I’ve been revisiting a lot of old favorites this year, and I should probably do less of that.  At least I haven’t been BUYING a ton of brand-new AAA games to feel guilty about.


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On Cultural Exchange

A few days ago, I mentioned that I’d thrown in my Japanese copy of Dark Souls to unwind after a little bit of a vexing day.  It wasn’t one of my more accessible posts, since I was talking about trophies not popping and giving no explanations for why I found that so weird, and I should probably avoid posts full of in-jokes in future.

…in future.

It’s not the future yet, so I’m going to point out one more thing I got a laugh out of from playing the Japanese version of the game.

One of the more…endearing? Sure, that’s a word. Let’s run with it.

One of the more endearing things about the Souls games is the way that the player base uses the in-game messaging system for two purposes:

  1. In an attempt to get other players to jump off of high places and die.
  2. To make off-color jokes that would be the envy of any 7th-grade cafeteria.

The most prominent example of #2, of course, is the floor in front of Gwynevere, the improbably-endowed self-proclaimed Queen of Sunlight.  Anyone who has struggled through Anor Londo to enter her chamber will be met with a sea of messages along the lines of “Amazing Chest Ahead” or “Try Holding With Both Hands”, and one of the things I have been a little curious about is whether the same sort of sophomoric humor would show up in the Japanese version.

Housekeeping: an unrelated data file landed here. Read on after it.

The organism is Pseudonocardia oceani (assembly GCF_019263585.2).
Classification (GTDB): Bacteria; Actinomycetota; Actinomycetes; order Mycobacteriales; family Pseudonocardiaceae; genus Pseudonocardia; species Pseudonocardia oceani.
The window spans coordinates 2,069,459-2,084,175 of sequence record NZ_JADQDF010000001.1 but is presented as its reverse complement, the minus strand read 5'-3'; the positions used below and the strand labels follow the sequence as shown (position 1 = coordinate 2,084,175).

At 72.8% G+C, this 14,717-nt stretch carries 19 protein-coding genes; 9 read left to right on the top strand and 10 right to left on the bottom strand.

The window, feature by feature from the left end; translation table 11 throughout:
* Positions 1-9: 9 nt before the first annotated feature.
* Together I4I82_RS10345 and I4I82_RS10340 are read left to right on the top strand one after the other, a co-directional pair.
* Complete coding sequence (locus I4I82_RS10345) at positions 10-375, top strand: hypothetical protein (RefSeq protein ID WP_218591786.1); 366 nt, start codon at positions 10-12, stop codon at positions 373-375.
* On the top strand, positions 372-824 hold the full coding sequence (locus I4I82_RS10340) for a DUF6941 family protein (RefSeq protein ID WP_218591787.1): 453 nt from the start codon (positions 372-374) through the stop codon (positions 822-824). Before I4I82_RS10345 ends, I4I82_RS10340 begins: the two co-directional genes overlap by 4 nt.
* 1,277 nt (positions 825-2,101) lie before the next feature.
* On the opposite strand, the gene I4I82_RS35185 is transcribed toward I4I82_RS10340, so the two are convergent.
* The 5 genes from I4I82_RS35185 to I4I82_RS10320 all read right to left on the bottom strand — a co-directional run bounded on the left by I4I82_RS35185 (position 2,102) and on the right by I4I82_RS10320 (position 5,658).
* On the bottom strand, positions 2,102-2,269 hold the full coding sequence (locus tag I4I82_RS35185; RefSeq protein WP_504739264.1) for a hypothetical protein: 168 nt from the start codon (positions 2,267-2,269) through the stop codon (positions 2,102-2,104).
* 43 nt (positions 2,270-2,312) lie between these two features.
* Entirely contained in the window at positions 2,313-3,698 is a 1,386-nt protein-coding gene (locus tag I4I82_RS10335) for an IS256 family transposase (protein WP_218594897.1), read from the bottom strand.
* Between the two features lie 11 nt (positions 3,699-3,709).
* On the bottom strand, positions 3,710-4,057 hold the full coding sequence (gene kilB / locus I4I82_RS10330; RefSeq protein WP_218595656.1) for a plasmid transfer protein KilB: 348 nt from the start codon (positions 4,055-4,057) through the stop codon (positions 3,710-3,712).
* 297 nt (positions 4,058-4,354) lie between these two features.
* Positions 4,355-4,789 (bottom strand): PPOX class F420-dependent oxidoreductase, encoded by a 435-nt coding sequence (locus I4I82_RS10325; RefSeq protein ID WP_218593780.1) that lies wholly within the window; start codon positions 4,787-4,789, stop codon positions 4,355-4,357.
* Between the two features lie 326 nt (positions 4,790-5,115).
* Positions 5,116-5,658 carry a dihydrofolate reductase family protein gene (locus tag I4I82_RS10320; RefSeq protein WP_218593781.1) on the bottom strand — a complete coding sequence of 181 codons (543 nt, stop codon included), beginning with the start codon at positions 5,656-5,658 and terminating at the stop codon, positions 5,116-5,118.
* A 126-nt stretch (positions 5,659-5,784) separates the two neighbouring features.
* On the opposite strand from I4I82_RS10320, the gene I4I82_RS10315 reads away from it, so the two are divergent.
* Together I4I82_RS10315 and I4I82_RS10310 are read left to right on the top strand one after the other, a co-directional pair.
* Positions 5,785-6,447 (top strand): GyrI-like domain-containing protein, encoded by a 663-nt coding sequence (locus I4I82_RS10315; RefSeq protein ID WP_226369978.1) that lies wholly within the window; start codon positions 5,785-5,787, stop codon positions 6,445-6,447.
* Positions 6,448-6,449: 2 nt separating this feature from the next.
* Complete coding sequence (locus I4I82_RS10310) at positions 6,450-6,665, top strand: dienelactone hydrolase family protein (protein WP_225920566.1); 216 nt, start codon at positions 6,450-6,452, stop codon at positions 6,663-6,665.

Sadly, I must report that “Amazing Chest Ahead” does not appear to be a joke that works in both languages.

On the other, er, hand,

…I am happy to report that “Try Holding With Both Hands” seems to be universal.

This has been your Cultural Exchange Moment of the day.


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An entirely heretical opinion about Mass Effect 3.

So, I finished my full Mass Effect series play-through several days ago, but I wanted to sit on this and think about it.

I first played the trilogy in 2014, and the second game was easily my favorite.  It had a huge cast of characters and I loved how everyone got a spotlight mission to dig into their past and their motivations.  I thought the ending was a little… silly, if I’m honest, but that was my only quibble.